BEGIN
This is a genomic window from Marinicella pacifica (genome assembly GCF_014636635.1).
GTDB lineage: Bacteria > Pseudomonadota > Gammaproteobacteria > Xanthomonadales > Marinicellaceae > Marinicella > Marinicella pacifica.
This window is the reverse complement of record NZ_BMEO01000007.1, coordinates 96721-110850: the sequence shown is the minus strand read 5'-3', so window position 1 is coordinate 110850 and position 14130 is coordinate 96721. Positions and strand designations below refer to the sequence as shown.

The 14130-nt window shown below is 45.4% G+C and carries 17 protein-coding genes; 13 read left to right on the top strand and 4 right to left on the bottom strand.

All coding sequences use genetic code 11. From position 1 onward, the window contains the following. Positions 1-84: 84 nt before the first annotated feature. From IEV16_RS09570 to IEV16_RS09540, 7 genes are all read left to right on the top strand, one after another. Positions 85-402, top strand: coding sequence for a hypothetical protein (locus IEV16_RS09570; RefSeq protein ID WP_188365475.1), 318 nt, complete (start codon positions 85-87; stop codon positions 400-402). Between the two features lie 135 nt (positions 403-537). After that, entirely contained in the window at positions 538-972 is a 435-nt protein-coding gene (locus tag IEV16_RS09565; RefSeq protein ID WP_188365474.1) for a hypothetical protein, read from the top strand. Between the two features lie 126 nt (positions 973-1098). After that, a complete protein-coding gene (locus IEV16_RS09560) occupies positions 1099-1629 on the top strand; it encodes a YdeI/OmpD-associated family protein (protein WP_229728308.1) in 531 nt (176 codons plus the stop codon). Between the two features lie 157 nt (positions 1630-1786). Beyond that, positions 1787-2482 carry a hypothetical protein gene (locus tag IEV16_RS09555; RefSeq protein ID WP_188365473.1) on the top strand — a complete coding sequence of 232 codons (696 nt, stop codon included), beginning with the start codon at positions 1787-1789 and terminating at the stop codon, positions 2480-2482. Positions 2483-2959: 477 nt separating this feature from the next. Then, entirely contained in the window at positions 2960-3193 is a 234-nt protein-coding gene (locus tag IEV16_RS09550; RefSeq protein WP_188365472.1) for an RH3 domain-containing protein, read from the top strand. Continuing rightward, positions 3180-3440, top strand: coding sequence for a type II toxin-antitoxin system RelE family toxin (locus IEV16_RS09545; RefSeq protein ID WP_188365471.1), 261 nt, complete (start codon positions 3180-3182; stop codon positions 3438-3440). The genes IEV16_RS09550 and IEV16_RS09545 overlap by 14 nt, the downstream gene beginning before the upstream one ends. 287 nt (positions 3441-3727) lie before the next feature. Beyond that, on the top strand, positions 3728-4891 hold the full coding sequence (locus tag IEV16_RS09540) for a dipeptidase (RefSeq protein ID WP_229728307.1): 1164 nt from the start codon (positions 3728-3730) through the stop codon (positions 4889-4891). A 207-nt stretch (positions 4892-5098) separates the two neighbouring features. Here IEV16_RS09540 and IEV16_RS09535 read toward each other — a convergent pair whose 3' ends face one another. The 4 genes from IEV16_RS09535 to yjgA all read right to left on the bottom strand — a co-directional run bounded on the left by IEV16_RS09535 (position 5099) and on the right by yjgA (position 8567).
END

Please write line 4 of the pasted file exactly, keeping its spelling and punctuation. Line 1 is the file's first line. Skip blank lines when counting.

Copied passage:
The 14130-nt window shown below is 45.4% G+C and carries 17 protein-coding genes; 13 read left to right on the top strand and 4 right to left on the bottom strand.